Ang Lee won the Academy Award as best director Sunday for the cowboy romance "Brokeback Mountain," becoming the first Asian to win Hollywood's top honor for filmmakers.
Adept at genres from Westerns to historical romance to martial-arts pageants, Lee won his Oscar for a purely American story about two men tragically swept up in a gay romance that they conceal from their families for two decades.
Born in Taiwan, Lee first came to Hollywood's notice with the romantic charmers "The Wedding Banquet" and "Eat Drink Man Woman," which earned back-to-back Oscar nominations for foreign-language film for 1993 and '94.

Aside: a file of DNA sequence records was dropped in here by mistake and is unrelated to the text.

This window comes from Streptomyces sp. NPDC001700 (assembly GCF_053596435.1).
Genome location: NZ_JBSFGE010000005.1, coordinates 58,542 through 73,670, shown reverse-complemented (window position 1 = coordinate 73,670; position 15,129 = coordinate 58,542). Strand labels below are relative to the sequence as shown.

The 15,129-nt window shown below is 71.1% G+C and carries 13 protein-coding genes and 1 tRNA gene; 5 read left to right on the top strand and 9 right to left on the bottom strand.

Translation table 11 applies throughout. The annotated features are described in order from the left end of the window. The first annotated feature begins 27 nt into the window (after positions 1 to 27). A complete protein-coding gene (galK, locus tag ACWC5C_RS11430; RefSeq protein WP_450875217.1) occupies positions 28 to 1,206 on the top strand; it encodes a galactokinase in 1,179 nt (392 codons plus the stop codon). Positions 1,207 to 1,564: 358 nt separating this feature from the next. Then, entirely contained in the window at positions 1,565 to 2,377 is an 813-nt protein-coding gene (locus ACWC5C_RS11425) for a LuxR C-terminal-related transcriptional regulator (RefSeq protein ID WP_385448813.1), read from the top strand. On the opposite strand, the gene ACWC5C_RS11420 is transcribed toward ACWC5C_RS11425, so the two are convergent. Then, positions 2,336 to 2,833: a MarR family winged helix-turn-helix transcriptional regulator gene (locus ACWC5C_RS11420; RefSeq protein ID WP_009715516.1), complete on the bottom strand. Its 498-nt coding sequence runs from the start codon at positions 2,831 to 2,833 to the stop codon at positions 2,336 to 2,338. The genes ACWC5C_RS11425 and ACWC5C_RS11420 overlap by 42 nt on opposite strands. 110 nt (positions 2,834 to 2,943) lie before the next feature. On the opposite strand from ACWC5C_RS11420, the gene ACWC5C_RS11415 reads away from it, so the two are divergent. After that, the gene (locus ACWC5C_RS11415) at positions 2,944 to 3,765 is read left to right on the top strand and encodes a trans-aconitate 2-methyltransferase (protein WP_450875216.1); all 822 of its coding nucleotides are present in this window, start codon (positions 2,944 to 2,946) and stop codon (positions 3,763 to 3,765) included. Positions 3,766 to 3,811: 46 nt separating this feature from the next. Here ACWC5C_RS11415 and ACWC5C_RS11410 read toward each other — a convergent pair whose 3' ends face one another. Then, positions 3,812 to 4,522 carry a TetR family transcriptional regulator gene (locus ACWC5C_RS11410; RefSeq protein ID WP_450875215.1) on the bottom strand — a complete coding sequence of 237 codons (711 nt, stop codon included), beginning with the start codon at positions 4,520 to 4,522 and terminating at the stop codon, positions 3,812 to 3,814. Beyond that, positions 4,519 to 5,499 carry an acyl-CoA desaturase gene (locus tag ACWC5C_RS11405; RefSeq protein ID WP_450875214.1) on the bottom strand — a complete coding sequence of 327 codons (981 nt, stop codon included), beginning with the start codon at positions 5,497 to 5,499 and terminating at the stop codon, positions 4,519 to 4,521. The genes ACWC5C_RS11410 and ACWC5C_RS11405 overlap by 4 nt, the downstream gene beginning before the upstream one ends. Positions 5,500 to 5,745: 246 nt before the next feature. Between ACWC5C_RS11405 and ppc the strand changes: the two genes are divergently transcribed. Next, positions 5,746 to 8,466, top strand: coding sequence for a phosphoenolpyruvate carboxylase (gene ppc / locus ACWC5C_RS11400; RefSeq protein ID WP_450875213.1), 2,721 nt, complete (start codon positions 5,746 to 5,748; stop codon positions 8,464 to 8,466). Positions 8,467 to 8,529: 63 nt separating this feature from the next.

Since then, Lee has been a chameleon. He made the Jane Austen costume romance "Sense and Sensibility," a best-picture nominee, the stark American drama "The Ice Storm," the Western "Ride With the Devil" and the martial-arts epic "Crouching Tiger, Hidden Dragon," which won the Oscar for foreign-language film five years ago.
His "Crouching Tiger" follow-up was the comic-book adaptation "Hulk," an unusual commercial departure for the independent-minded director.
Lee joked about his commercial foray at Saturday's Independent Spirit Awards, where "Brokeback Mountain" won best picture and director. "Crouching Tiger" took the same prizes at the Spirit Awards five years earlier, reports the AP.
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